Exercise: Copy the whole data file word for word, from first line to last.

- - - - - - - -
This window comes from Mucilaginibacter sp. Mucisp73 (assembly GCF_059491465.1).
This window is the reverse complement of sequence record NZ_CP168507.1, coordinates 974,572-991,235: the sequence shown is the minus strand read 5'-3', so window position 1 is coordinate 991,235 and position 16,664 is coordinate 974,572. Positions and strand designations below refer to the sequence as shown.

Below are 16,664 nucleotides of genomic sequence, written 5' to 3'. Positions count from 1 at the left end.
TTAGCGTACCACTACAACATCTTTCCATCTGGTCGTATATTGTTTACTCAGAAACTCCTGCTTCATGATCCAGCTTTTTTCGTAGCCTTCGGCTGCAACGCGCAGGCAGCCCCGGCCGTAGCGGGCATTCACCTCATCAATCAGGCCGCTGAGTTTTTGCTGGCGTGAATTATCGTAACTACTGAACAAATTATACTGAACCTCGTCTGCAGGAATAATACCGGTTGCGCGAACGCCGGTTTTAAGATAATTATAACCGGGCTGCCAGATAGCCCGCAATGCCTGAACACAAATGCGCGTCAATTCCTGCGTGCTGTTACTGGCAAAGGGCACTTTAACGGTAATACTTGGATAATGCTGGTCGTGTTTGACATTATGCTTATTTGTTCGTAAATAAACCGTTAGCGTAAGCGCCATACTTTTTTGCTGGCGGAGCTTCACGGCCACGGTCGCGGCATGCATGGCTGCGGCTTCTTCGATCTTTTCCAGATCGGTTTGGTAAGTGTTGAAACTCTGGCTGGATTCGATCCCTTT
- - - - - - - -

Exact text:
This window comes from Mucilaginibacter sp. Mucisp73 (assembly GCF_059491465.1).
This window is the reverse complement of sequence record NZ_CP168507.1, coordinates 974,572-991,235: the sequence shown is the minus strand read 5'-3', so window position 1 is coordinate 991,235 and position 16,664 is coordinate 974,572. Positions and strand designations below refer to the sequence as shown.

Below are 16,664 nucleotides of genomic sequence, written 5' to 3'. Positions count from 1 at the left end.
TTAGCGTACCACTACAACATCTTTCCATCTGGTCGTATATTGTTTACTCAGAAACTCCTGCTTCATGATCCAGCTTTTTTCGTAGCCTTCGGCTGCAACGCGCAGGCAGCCCCGGCCGTAGCGGGCATTCACCTCATCAATCAGGCCGCTGAGTTTTTGCTGGCGTGAATTATCGTAACTACTGAACAAATTATACTGAACCTCGTCTGCAGGAATAATACCGGTTGCGCGAACGCCGGTTTTAAGATAATTATAACCGGGCTGCCAGATAGCCCGCAATGCCTGAACACAAATGCGCGTCAATTCCTGCGTGCTGTTACTGGCAAAGGGCACTTTAACGGTAATACTTGGATAATGCTGGTCGTGTTTGACATTATGCTTATTTGTTCGTAAATAAACCGTTAGCGTAAGCGCCATACTTTTTTGCTGGCGGAGCTTCACGGCCACGGTCGCGGCATGCATGGCTGCGGCTTCTTCGATCTTTTCCAGATCGGTTTGGTAAGTGTTGAAACTCTGGCTGGATTCGATCCCTTT